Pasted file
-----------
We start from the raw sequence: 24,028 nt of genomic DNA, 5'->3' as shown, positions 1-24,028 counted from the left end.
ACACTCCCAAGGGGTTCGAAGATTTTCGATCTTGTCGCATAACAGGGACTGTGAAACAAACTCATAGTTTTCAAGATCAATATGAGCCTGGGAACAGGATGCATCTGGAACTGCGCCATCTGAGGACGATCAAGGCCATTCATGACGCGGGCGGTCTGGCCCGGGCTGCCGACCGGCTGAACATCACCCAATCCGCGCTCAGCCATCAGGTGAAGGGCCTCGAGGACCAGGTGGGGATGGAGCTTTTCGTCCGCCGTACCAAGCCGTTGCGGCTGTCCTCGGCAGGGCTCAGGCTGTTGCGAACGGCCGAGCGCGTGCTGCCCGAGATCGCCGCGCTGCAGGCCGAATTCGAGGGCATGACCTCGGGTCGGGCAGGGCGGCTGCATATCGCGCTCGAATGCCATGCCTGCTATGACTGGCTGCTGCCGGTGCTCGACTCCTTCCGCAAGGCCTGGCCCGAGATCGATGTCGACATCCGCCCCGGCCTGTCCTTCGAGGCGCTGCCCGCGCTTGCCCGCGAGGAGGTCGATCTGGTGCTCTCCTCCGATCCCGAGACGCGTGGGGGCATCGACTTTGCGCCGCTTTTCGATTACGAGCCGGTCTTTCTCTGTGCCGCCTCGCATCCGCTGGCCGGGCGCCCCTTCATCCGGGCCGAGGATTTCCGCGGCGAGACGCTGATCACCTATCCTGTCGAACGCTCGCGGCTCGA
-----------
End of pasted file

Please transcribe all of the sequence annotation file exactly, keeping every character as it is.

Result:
We start from the raw sequence: 24,028 nt of genomic DNA, 5'->3' as shown, positions 1-24,028 counted from the left end.
ACACTCCCAAGGGGTTCGAAGATTTTCGATCTTGTCGCATAACAGGGACTGTGAAACAAACTCATAGTTTTCAAGATCAATATGAGCCTGGGAACAGGATGCATCTGGAACTGCGCCATCTGAGGACGATCAAGGCCATTCATGACGCGGGCGGTCTGGCCCGGGCTGCCGACCGGCTGAACATCACCCAATCCGCGCTCAGCCATCAGGTGAAGGGCCTCGAGGACCAGGTGGGGATGGAGCTTTTCGTCCGCCGTACCAAGCCGTTGCGGCTGTCCTCGGCAGGGCTCAGGCTGTTGCGAACGGCCGAGCGCGTGCTGCCCGAGATCGCCGCGCTGCAGGCCGAATTCGAGGGCATGACCTCGGGTCGGGCAGGGCGGCTGCATATCGCGCTCGAATGCCATGCCTGCTATGACTGGCTGCTGCCGGTGCTCGACTCCTTCCGCAAGGCCTGGCCCGAGATCGATGTCGACATCCGCCCCGGCCTGTCCTTCGAGGCGCTGCCCGCGCTTGCCCGCGAGGAGGTCGATCTGGTGCTCTCCTCCGATCCCGAGACGCGTGGGGGCATCGACTTTGCGCCGCTTTTCGATTACGAGCCGGTCTTTCTCTGTGCCGCCTCGCATCCGCTGGCCGGGCGCCCCTTCATCCGGGCCGAGGATTTCCGCGGCGAGACGCTGATCACCTATCCTGTCGAACGCTCGCGGCTCGA